Important information for resolving landlord-tenant conflicts

Important information for resolving landlord-tenant conflicts

Tenancy agreements
When a landlord rents to a tenant, they enter into a contract, a ‘tenancy agreement’. This is the agreement under which the tenant pays rent to live in the rental unit. This agreement can be verbal or implied, and a standard lease agreement should be used for most new leases. If it is agreed that the lease will last for a specific period of time, then it is called a ‘fixed term tenancy’.

Agreement to end a tenancy
The landlord and tenant can agree to end the contract at any time. While a verbal agreement is possible, it’s best to have a written agreement, so that if there’s any confusion, both parties have a written agreement to refer to. The agreement must be signed by all tenants, and you can use the form N11: Agreement to end the tenancy. If the tenant changes their mind, you can ask the landlord for a new agreement to keep the contract in place. However, if you and the tenant don’t reach a new agreement and the tenant refuses to move, then you can apply to LTB for an eviction order.

Notice to end a tenancy
A landlord can only end a tenancy for certain reasons. In most cases, the landlord must provide a written notice to the tenant asking them to move. The correct notice format must be used so that all the information required by law is communicated to the tenant. If you don’t get it right, the notice can be invalidated.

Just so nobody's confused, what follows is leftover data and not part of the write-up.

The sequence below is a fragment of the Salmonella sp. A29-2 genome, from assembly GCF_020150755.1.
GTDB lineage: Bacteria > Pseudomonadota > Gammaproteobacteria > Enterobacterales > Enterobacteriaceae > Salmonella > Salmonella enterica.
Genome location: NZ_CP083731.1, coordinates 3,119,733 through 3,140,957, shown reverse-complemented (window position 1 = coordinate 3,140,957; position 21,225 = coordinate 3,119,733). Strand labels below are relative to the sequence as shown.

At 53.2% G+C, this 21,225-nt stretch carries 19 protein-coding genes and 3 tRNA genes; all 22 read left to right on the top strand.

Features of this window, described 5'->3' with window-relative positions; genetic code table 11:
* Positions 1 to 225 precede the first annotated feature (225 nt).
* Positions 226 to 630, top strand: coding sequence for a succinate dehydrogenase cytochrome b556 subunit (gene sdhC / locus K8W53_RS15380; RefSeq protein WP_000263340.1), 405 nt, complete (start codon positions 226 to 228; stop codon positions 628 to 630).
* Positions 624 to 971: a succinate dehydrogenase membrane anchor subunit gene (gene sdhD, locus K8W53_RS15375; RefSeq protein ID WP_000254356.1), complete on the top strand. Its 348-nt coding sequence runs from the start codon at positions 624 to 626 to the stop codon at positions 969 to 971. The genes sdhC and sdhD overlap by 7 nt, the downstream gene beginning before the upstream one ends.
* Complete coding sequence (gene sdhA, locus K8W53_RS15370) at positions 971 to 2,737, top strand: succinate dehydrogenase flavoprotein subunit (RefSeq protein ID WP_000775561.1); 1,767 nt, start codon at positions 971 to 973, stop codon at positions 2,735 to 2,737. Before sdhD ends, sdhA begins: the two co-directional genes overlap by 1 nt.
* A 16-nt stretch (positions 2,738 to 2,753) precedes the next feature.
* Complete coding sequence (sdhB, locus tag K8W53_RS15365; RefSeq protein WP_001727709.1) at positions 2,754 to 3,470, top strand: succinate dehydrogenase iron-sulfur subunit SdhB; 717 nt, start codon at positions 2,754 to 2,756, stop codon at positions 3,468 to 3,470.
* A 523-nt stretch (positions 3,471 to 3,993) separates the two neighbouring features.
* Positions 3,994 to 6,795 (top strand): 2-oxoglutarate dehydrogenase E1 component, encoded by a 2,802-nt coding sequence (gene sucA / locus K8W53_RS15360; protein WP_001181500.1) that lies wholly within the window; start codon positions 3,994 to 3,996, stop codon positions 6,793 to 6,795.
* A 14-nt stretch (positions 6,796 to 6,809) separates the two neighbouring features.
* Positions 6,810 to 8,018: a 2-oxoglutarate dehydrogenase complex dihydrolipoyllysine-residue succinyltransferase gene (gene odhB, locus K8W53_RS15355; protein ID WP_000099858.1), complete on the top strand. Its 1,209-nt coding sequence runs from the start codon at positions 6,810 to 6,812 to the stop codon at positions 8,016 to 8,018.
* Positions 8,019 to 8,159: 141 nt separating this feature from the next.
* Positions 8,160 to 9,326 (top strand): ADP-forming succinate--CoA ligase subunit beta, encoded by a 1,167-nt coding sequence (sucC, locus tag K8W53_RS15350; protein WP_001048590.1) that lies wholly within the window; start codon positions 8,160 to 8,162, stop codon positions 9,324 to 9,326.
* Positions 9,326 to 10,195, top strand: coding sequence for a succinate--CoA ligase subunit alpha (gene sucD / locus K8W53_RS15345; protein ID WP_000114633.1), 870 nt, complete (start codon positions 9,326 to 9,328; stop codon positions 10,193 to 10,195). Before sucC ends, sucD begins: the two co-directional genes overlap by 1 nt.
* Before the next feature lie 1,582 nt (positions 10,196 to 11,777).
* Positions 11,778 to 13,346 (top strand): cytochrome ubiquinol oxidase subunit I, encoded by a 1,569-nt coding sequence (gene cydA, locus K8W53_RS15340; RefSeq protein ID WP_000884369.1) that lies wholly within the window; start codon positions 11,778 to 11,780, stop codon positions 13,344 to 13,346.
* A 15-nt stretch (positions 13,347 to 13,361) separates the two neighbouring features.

Reasons for ending a tenancy
You can end a tenancy for one of the reasons allowed by law. See examples below.
Abandonment of the rental unit, if the end of the lease is agreed upon, violation of an order or mediated settlement, conversion to non-residential use, damage to the rental unit, demolition, termination of employment, illegal activity, safety violation, interference with the rights of others, falsified income reporting, nonpayment of rent, overcrowding, persistent delinquency in rent, landlord’s personal need for the rental unit (family relocation), buyer’s personal use, repair, or alteration, termination of supervisor’s employment, continued stay of subtenant after the end of the sublease term, termination of lease for rehabilitation or treatment services, tenant gives notice of termination of lease, unauthorized occupancy, etc.

An eviction order can only be enforced by a sheriff. If the tenant doesn’t leave the unit by the end date of the eviction order, the landlord can’t enforce the order themselves; it’s the Sheriff’s domain. The Sheriff’s Office charges a fee to enforce the order, and a copy of the order must be filed with the Court Enforcement Office in order to enforce the order.